4) You build extra time into your itinerary/agenda just in case 1), 2) and 3) don't work out as expected.

    If I were planning the drive you envision, I would initially expect to use I-30/I-40 to Memphis; I-55/I-57 to Effingham, IL; I-70 to Indianapolis; I-69 to Sarnia,ON; and ON-402/ON-401 into Toronto. But I'd also have a backup plan using I-40 from Memphis to Knoxville; I-81 to Wytheville, VA; I-77 and/or I-79 to I-90 at Lake Erie; I-90 to Buffalo; and the QEW to Toronto. Both of those routes could be driven in three days in good weather, so I'd budget 4.


  4. Default From Dallas to Toronto

    AZBuck and GLC - thanks for your replies. My concern is - are the roads safe to drive in winter? We are 2 drivers and time is not an issue we could have a extra day stopover if required. Also we are relocating to Toronto for a year so we will be driving a UHaul truck. Since my wife is with me I want to make doubly sure that the hotels we stay at for the night are safe.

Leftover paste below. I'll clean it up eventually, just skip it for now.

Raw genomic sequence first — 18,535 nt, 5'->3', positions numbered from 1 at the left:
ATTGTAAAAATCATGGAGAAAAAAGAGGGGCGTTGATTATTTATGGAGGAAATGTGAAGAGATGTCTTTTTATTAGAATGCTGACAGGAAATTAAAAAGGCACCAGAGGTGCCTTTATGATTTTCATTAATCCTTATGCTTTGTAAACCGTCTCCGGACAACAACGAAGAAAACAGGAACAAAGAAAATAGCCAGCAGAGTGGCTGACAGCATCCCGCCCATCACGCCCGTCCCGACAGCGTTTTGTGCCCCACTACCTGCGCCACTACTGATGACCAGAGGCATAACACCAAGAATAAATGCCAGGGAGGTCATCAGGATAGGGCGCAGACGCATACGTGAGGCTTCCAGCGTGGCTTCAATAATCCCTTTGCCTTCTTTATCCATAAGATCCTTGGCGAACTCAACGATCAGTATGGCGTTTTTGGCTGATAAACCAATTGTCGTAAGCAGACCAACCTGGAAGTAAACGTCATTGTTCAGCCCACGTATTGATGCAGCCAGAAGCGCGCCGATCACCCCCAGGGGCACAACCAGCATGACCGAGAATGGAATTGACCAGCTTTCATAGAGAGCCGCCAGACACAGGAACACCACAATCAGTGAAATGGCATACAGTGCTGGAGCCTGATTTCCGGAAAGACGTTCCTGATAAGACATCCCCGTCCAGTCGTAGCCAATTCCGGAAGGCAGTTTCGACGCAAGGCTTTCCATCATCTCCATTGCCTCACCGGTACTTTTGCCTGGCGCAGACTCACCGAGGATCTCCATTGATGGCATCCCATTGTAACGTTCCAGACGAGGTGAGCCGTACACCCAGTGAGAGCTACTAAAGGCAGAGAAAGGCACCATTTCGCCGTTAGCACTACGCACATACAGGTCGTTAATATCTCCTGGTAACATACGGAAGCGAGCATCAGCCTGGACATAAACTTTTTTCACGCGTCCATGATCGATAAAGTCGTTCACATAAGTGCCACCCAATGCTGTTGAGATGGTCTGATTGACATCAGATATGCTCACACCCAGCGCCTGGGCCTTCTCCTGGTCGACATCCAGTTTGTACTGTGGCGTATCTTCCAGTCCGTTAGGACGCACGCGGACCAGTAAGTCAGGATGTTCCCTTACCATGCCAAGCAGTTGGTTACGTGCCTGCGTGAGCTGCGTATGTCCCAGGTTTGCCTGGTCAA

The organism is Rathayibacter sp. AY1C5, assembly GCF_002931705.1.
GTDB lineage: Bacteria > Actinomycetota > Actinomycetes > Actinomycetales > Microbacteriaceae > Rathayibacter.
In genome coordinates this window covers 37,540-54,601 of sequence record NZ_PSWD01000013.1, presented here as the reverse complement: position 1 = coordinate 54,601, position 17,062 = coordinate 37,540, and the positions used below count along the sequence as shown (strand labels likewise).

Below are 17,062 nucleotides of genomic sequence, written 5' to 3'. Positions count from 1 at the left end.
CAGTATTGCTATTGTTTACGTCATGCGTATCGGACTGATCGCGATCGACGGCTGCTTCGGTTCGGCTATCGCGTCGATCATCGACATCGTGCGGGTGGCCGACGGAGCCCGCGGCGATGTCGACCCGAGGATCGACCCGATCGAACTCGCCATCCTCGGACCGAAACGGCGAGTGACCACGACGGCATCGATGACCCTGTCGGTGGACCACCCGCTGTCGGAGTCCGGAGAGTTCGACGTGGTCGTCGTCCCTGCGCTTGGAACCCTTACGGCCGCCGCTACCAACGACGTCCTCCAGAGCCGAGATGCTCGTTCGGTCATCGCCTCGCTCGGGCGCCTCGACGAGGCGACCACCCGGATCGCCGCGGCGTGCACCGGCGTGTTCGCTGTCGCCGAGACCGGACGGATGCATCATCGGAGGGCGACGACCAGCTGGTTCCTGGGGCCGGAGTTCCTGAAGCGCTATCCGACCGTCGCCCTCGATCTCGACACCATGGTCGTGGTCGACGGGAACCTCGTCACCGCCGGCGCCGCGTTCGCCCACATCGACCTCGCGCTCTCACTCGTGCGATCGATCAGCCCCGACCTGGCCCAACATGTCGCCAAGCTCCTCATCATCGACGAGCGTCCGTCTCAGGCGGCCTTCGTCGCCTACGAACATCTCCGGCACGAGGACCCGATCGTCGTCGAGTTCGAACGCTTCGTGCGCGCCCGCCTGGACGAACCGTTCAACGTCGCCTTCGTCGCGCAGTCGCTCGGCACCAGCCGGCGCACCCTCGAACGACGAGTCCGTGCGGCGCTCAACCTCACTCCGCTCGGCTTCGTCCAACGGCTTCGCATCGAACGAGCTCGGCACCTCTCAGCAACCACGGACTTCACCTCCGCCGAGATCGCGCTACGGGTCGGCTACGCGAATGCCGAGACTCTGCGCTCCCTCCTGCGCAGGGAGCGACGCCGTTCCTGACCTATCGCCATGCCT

I really appreciate any experience you may have had personally driving in winter conditions along these routes.

    Thanks and regards,

  5. #5
    Join Date
    May 2003
    Green County, Wisconsin

    Default The road does not a safe or dangerous trip make

    I never really know what answer people expect when they ask "are roads safe to drive in the winter"

    Every day, all year (including winter) long, there are thousands of people using every interstate highway in the country. The American transportation system doesn't shut down between the months of December and Febrary.